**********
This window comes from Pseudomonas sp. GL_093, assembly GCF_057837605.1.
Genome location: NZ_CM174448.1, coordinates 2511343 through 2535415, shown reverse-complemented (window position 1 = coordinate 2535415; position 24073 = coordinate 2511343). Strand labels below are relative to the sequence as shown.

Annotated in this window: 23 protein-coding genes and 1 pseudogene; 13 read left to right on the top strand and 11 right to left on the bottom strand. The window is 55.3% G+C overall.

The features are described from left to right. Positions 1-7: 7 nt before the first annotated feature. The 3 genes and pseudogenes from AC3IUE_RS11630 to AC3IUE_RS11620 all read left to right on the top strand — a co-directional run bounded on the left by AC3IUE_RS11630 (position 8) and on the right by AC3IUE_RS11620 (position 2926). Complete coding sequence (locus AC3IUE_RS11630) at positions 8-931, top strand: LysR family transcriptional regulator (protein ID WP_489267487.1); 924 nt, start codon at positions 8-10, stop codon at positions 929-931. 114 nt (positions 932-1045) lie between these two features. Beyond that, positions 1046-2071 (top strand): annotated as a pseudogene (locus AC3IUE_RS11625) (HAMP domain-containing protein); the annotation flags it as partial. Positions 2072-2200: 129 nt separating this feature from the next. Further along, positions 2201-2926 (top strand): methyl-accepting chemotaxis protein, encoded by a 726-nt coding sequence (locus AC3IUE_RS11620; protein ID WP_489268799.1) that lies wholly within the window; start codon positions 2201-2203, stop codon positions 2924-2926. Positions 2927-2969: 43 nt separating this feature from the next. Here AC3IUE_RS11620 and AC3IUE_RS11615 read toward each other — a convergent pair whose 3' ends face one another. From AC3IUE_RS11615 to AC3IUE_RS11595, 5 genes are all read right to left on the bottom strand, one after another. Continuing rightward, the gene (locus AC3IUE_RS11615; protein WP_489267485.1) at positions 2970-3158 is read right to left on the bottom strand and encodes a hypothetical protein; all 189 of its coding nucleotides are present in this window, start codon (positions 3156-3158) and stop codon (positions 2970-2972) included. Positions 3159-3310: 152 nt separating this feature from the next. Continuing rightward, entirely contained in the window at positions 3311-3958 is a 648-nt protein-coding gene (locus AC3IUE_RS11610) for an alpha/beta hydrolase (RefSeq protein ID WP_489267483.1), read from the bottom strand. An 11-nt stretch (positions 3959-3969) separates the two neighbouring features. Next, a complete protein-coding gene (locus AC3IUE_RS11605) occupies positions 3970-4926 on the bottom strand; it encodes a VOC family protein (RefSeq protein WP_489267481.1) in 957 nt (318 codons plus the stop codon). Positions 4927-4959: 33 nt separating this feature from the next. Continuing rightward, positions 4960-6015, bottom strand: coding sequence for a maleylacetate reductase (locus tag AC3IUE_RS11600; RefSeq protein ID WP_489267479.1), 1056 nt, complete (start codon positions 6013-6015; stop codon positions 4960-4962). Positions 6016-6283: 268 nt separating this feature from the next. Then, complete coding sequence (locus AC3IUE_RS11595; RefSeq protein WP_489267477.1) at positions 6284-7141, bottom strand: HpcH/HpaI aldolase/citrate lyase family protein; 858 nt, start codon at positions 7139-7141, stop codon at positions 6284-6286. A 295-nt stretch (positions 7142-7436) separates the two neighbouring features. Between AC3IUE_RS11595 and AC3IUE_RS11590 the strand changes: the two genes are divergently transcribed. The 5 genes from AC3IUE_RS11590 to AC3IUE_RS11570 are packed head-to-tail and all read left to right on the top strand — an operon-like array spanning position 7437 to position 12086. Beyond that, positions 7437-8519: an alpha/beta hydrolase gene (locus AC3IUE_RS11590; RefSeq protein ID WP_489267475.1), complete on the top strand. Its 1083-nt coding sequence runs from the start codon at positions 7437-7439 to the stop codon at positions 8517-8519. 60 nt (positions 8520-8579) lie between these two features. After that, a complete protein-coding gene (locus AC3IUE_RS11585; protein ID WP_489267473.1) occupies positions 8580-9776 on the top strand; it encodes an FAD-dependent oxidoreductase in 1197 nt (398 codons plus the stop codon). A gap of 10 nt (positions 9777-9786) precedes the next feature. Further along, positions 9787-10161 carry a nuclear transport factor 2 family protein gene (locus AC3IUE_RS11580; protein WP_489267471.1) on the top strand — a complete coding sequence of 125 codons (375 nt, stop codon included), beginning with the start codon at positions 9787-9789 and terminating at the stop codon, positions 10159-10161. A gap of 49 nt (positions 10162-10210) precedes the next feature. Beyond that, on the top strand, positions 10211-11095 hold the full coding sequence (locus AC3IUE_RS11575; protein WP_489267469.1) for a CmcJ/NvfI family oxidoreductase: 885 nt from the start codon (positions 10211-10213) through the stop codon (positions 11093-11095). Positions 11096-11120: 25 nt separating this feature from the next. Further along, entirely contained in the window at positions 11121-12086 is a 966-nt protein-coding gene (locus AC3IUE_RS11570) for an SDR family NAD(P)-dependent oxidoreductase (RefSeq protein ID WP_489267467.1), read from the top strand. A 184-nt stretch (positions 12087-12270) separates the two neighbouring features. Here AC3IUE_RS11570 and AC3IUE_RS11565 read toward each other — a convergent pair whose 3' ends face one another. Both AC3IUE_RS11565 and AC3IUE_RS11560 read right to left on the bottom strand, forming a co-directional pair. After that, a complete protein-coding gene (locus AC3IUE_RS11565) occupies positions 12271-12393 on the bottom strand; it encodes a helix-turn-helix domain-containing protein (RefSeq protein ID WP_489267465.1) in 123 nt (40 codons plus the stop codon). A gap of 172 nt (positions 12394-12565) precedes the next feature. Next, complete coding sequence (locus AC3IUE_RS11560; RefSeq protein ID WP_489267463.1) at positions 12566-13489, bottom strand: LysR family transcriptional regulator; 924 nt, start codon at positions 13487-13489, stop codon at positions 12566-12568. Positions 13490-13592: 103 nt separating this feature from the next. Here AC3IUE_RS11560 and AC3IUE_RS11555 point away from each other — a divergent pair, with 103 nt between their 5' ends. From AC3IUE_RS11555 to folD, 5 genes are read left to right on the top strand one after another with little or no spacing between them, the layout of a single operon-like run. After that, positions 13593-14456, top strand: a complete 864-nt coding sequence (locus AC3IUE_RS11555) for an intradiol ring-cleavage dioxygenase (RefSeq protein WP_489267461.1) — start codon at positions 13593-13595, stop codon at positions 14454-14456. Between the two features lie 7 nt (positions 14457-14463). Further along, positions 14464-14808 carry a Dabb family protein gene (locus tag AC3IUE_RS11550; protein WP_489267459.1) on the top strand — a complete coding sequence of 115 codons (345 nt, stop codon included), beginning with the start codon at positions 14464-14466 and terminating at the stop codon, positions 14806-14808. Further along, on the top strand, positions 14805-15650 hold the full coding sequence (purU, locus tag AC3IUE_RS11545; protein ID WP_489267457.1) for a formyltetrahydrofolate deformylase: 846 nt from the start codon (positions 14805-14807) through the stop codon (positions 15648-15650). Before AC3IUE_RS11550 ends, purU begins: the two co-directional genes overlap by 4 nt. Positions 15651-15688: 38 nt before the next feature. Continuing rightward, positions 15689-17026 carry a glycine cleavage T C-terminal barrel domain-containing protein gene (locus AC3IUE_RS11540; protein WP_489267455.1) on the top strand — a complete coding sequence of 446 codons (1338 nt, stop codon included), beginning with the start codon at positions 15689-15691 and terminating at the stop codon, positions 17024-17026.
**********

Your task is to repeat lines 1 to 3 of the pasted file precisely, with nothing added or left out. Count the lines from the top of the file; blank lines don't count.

This window comes from Pseudomonas sp. GL_093, assembly GCF_057837605.1.
Genome location: NZ_CM174448.1, coordinates 2511343 through 2535415, shown reverse-complemented (window position 1 = coordinate 2535415; position 24073 = coordinate 2511343). Strand labels below are relative to the sequence as shown.

Annotated in this window: 23 protein-coding genes and 1 pseudogene; 13 read left to right on the top strand and 11 right to left on the bottom strand. The window is 55.3% G+C overall.